THEO HILL/Reality Check: The striking keyboard player returns for a third set of forceful playing in the company of other like minded young lions that help him channel his inner Monk. An intriguing player for solid, listening jazz, Hill has a clear vision and it firmly stakes out it's piece of the future. A winning, ear opening date that has force and energy to spare--enough to bowl everyone over.
KEN FOWSER/Morning Light: Showing us that Roxy Coss isn't the only one missing Mabes these days, Fowser blows up a storm in appreciation of his inspiration in this richly dense date where he stakes out the high ground and blows for all the bandwidth the bytes will hold. High octane throughout, he never noodles when he can underscore the melody and provide a fusillade of notes at the same time. Hard hitting stuff that continually grabs you by the ears and doesn't let go.
ROTT'N DAN & LIGHNIN' WILLY: This old soul harmonica/guitar duo celebrate easy rolling blues by kicking it off with some John Hurt and finishing it off with Bob Neuwirth's biggest hit making all the personal stops they can along the way. Pure back porch in the finest sense, there's no hell hounds on these guys tails and we could all use a break from that kind of chaos when the rest stop plays out this nicely. Solid stuff that comes from the heart and rewards us with enjoying it's directness. Solid stuff from a duo that needs to visit more often.
HOT CLUB OF LOS ANGELES/Cinema Swing: Not just another bunch of trust fund hippies calling themselves the Hot Club of something or other, this bunch of hard core LA sidemen and session cats has been holding forth for almost a decade turning out their gypsy jazz that doesn't limit itself to Django manqueitude. A seriously swinging bunch that sound like they can do it all, this is really something to kick up your heels to whether they are dipping in the old school bag or getting ready for juke boxes in space stations. First class all the way.
JAZZ AT LINCOLN CENTER ORCHESTRRA WITH WYNTON MARSALIS/Music of Wayne Shorter: It doesn't get any better than this---a double disc, high minded appreciation of Wayne Shorter with Wynton Marsalis leading the charge and Shorter himself on board. With plenty of room for stretching out and really getting inside the music, it's wonderful to be in on this kind of tribute while you are still living. Leading itself to this sort of full blown treatment quite handily, it's gives Shorter's canon a whole new light and airing keeping it relevant and contemporary throughout. A great set with no dust on it---this is just how it is when the front line is given free reign. Killer stuff.
(Blue Engine 23)
DELFEAYO MNARSALIS UPTOWN JAZZ ORCHESTRA/Jazz Party: While Wynton is the dazzling urbanite, Delfeayo is keeping the fires burning back in Nawlins, serving up a new distillation of his sound of the avenues (it's a touch too mature to be the sound of the streets). Well played and smartly written, Marsalis rounds up a crew that would never let the seventh ward get washed away no matter how hard the storm blows, this party is loaded with the spirit that put Nawlins on the map in the first place and keeps it there. Not afraid to genre splice the sounds that make it all happen, this nearly cinematic romp is a pure bred gasser from the front to the back of the second line. Hot stuff throughout that's sure to pop your ears wide open, especially if you can't make it to Mardi Gras. Hot stuff.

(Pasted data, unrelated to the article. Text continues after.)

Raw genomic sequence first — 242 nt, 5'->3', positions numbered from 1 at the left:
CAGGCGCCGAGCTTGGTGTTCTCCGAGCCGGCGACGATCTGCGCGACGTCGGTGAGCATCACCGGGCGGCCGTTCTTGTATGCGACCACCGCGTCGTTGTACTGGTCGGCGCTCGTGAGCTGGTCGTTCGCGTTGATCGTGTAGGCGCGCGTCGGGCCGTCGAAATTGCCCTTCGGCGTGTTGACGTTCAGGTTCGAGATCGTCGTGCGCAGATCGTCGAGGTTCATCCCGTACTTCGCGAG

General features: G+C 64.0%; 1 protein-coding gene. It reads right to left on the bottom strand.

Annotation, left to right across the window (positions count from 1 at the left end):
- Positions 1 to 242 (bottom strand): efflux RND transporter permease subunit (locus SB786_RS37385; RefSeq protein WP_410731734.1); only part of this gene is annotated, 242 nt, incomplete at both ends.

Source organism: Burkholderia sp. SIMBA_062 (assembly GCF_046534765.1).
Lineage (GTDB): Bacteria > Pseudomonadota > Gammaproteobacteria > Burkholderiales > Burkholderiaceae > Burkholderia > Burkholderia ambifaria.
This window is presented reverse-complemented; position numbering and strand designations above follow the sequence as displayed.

(Troubador Jass 83119)
ERIC BRACE & THE LAST TRAIN HOME/Daytime Highs & Overnight Lows: With newspapers going to hell, this journo turned muso probably made the right decision to become his own subject a long while back and make some totally cool roots/Americana in the company of some real movers of the genre. A totally charming back porch record that lets you feel the wind in your hair and smell the anhydrous in the air, this set is so on the money you feel like you can spend it. Hitting the target throughout, this is one of those wonderful sets that gives genres the kick in the pants the occasionally need to keep it real. Hot stuff.
(Red Beet 25)
GLENN JONES/Ready for the Good Times: Returning to music after finding out the hard way that law wasn't for him, Jones is a spark plug in North Carolina music these days and this folkie flavored outing shows that you really have to do what you love and the money will follow. Easy going stuff that shows how nice life on the back 40 can be, this is a fine outing for anyone that's thinking songwriting is a lost art these days.
AUDREY OCHOA/Frankenhorn: An eclectic trombone jazzbo whose only constant is a nice, fat, round, distinctive tone that takes her everywhere she wants to go, just lets it all hang out this time around mixing imagination and chops into one mighty fine stew. Hitting it over the fences without even aiming for them, this is a sure bet for solid listening to take hold and steer. Well done throughout.
AL GROMER KHAN/Silence in a Blue Room: Revisiting ambient places he wanted to go as much as 40 years ago, today's noise level has finally given Khan the springboard to dive in and find the voice he was looking for then. Easily taking his place with the Terry Oldfields and James Ashers, and easily leaping ahead at this point in time, this ambient set is the perfect mind and palette cleanser for anyone in deep need of a sonic getaway. Not at all hippy dippy headphone or girl friend music, this is a bright new experience of ambient for all where the only thing broken down is angst. Quite an amazing statement throughout.
Volume 44/Number 78
January 17, 2020
830 W. Route 22 #144
Lake Zurich, IL., 60047
CHRIS SPECTOR, Editor and Publisher
Copyright 2020 Midwest Record
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